Allegheny, PA Fire, Jul 1849

Tremendous Conflagration in Allegheny City--Thirty Houses

Destroyed--Refusal of the Firemen to Work.

PITTSBURGH, July 16.--1 P. M.--A terrible fire is now raging in Allegheny city. Thirty houses have been consumed, and the fire is raging in all directions. Dr. Swift's beautiful church has been destroyed. The Allegheny Firemen refused to work, and have prevented the Pittsburgh firemen from going into service. A misunderstanding exist's between the firemen of Allegheny city and the authorities in relation to their appropriations.---Rep)


The Fire Still Raging--Military Called Out.

PITTSBURGH, July 16, 8, P. M.---The fire in Allegheny is still raging. The military have been called out to disperse the mobs, and protect the Pittsburgh firemen. (It is necessary for the Reporter to state that either the "Coast Survey" were using the Western line last night, or else the Pittsburg operators had "gone to the fire," which prevented the receipt of full particulars of this dreadful calamity. If the Coast Survey enjoy privileges which the public do not, it is time it should be made known.)

Philadelphia Inquirer, Philadelphia, PA 17 Jul 1849


PITTSBURGH, July 16.--Destructive Fire at the Alleghany City.--A destructive fire is raging in Alleghany city, opposite. From 25 to 30 buildings have already been burnt, including Dr. Swift's Church. No water is being thrown upon the flames, owing to the difficulties between the firemen and City Council. The latter refused the necessary appropriations for repairing the engines. The Pittsburgh firemen are not allowed to work by the mob.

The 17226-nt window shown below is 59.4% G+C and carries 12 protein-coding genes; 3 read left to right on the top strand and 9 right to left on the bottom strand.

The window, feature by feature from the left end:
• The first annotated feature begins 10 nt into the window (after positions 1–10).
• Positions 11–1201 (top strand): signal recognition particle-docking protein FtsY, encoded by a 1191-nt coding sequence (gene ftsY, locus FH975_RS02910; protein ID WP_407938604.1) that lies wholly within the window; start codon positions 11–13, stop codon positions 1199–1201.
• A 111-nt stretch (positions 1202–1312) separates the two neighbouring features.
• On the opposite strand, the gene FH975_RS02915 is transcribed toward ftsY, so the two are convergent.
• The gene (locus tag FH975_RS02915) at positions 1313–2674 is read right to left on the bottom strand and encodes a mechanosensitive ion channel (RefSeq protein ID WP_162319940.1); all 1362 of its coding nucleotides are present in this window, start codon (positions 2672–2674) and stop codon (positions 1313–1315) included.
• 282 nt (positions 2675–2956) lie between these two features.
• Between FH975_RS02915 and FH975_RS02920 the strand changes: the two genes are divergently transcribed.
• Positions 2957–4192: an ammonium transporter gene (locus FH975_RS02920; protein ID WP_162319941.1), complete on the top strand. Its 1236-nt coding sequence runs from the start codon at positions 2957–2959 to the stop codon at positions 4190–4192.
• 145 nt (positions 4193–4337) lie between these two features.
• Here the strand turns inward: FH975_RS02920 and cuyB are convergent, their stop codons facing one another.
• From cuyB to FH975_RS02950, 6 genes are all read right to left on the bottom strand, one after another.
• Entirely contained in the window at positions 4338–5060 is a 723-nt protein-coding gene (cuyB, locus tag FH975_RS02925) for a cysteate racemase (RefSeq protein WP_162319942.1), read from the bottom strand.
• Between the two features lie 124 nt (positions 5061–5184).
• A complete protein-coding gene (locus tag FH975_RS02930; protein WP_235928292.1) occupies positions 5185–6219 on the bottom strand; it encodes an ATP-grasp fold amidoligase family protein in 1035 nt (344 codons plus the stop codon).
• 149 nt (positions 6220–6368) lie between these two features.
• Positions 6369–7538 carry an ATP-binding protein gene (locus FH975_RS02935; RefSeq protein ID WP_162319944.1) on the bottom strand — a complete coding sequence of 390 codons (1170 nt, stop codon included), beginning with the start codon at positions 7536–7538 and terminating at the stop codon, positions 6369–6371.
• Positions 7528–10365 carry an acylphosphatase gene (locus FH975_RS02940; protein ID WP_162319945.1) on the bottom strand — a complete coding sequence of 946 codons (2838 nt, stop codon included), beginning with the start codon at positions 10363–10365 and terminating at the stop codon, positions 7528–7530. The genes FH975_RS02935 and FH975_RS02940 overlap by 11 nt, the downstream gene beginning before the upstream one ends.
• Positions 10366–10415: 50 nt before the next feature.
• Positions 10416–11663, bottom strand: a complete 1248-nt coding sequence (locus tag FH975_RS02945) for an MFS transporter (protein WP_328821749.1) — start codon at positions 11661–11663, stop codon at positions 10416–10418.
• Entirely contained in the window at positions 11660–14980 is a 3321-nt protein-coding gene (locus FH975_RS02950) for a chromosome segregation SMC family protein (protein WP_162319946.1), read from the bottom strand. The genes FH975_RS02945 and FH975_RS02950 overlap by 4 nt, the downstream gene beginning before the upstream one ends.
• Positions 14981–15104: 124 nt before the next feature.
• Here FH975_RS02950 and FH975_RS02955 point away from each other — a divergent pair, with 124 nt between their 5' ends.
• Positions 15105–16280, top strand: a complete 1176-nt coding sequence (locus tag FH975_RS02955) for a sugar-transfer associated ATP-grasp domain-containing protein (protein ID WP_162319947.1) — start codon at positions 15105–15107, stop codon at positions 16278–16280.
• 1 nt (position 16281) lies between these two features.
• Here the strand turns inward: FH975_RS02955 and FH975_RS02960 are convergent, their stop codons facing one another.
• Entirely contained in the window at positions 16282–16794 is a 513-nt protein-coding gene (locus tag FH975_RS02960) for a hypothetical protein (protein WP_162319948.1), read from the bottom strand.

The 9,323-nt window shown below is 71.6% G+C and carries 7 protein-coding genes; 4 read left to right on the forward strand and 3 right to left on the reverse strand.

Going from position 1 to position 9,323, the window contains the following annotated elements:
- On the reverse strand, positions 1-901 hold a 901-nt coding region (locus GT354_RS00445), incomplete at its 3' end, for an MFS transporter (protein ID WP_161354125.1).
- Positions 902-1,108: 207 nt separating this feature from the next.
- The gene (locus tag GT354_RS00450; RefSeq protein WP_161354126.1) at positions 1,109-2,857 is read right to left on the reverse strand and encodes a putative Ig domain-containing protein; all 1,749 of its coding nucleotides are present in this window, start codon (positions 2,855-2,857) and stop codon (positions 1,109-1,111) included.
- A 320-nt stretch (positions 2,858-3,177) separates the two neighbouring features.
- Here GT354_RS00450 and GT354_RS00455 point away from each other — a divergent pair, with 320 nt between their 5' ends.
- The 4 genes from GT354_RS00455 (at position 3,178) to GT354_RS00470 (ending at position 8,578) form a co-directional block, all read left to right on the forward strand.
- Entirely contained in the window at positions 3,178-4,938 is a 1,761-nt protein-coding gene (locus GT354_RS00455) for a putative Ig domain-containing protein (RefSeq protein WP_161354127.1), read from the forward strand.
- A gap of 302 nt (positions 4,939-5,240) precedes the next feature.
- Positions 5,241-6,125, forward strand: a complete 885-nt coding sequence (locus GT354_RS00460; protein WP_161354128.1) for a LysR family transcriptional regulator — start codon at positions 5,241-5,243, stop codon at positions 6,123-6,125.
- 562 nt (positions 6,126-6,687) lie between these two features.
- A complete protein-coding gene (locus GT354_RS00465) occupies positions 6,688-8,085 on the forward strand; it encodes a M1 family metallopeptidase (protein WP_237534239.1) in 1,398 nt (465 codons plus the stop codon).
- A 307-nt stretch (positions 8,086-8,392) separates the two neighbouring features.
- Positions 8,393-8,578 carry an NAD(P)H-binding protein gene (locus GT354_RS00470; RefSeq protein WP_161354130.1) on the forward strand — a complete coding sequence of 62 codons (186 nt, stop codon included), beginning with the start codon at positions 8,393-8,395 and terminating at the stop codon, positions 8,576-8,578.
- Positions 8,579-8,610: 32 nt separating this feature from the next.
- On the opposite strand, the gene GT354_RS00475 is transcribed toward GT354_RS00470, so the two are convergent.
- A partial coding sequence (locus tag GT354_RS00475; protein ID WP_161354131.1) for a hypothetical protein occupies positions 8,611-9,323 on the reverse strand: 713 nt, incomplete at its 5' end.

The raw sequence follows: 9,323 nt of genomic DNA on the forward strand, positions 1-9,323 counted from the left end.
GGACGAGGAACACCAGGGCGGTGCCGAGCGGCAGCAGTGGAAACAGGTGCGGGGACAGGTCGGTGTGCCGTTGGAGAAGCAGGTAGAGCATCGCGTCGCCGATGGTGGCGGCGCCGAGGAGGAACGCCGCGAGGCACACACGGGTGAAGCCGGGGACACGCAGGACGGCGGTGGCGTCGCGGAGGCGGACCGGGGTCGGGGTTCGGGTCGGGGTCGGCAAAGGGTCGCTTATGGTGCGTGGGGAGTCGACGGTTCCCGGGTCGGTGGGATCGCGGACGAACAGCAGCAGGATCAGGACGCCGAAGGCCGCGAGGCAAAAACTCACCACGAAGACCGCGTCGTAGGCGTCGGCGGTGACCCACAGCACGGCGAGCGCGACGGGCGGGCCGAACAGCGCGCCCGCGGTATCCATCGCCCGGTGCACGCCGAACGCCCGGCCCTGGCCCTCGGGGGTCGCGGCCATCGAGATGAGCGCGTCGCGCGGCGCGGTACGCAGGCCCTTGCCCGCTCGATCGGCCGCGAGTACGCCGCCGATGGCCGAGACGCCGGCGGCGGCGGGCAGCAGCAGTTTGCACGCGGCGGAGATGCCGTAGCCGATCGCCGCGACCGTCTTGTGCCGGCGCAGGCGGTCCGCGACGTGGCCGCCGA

Another despatch{sic}, dated at 8 P. M. says:

We are sorry to say that the authorities have found it necessary to call out the military to enable the fire department of Pittsburgh to do effective service in quelling the fire in Alleghany City, and to protect the lives of the inhabitants.

The Pittsfield Sun, Pittsfield, MA 19 Jul 1849


A destructive fire occurred in Alleghany city, opposite Pittsburg, on the 16th, which destroyed thirty buildings, including Dr. Smith's beautiful church. The firemen locked up their machines in consequence of some difficulty with the authorities and would not allow them to be taken to the fire, nor would they allow the firemen from Pittsburg who went over to the assistance of their neighbors to do any thing to arrest the progress of the flames.

Republican Farmer, Bridgeport, CT 24 Jul 1849